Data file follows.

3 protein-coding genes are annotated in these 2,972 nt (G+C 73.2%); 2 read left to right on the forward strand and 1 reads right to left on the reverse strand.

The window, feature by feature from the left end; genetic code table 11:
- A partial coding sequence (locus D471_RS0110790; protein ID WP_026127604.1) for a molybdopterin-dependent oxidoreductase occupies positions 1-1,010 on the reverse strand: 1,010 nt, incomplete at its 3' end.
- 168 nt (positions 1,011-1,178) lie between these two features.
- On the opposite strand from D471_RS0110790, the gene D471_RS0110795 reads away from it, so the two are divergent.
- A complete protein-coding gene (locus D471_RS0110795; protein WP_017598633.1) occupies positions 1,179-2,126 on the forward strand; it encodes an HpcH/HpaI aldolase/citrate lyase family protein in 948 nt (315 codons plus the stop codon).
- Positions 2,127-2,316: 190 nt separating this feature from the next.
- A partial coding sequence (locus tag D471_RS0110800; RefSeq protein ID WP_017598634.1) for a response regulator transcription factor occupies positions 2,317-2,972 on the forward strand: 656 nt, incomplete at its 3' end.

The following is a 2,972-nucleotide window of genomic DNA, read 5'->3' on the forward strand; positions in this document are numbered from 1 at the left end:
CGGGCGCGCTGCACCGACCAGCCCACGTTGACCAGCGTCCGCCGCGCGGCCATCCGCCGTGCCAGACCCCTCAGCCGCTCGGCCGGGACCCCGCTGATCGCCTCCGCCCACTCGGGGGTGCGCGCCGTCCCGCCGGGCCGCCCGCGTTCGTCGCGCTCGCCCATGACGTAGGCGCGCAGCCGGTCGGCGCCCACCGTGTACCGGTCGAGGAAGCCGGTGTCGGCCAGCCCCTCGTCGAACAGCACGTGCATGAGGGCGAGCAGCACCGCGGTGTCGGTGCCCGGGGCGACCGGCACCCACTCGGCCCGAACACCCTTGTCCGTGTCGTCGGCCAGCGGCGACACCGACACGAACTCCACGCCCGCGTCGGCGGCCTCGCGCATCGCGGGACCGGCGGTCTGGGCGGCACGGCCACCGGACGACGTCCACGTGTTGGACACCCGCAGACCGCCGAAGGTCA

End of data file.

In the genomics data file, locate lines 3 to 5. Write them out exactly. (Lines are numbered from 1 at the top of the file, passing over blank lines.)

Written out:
- A partial coding sequence (locus D471_RS0110790; protein ID WP_026127604.1) for a molybdopterin-dependent oxidoreductase occupies positions 1-1,010 on the reverse strand: 1,010 nt, incomplete at its 3' end.
- 168 nt (positions 1,011-1,178) lie between these two features.
- On the opposite strand from D471_RS0110790, the gene D471_RS0110795 reads away from it, so the two are divergent.